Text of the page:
How is this to happen? Not by conquest, but by making war irrelevant. War itself is overthrown. But how? Isaiah’s answer – people finally wake up and see the light:

“The people who walked in darkness have seen a great light; those who lived in a land of deep darkness–on them light has shined. You have multiplied the nation, you have increased its joy; they rejoice before you as with joy at the harvest, as people exult when dividing plunder. For the yoke of their burden, and the bar across their shoulders, the rod of their oppressor, you have broken as on the day of Midian. For all the boots of the tramping warriors and all the garments rolled in blood shall be burned as fuel for the fire.”

Isaiah believed that the world could have a happy ending after all, simply as a result of everyone waking up and seeing the light. And I don’t believe that means everyone will convert to Christianity. It means everyone realizes that God already loves them; we don’t have a deity problem anymore. We never did. God is pro-Earth and all its inhabitants. Put it to rest. Forget about the verses that say people are God’s enemies. Re-interpret them. Look at them from a sociological perspective, or reject them outright but whatever you do, don’t believe them. Wake up and see the light, and let’s get governing.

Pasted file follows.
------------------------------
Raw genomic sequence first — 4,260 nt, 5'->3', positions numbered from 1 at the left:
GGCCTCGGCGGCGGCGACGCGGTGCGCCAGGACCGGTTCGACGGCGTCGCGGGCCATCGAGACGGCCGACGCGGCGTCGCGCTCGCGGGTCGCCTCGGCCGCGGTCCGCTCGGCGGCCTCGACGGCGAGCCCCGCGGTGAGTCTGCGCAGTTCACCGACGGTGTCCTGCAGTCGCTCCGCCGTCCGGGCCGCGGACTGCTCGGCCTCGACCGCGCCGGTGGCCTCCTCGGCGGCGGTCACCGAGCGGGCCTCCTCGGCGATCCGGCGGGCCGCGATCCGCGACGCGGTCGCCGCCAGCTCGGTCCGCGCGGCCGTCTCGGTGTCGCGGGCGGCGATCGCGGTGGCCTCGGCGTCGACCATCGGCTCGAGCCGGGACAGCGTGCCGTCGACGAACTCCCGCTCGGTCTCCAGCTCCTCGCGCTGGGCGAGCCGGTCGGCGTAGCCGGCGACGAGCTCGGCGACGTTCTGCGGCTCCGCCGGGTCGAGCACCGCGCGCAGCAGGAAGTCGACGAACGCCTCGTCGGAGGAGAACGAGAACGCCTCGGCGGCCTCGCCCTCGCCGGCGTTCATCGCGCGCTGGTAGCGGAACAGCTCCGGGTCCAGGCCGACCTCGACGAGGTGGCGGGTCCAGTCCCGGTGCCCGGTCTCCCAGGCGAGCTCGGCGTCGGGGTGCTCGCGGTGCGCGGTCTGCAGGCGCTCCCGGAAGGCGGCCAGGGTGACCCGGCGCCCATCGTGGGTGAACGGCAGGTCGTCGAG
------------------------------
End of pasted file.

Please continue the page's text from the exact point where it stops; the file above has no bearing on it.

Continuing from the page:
Comfort, my planet II

If at any point in your life you’ve ever experienced unconditional love from anyone, you’re probably going to pull through this. Even if you have to endure some pretty brutal shit. I believe when someone loves you unconditionally they deposit within you an endless spring that continues to water you for the rest of your life even when you don’t realize it. Even if you didn’t realize you were being unconditionally loved when it happened.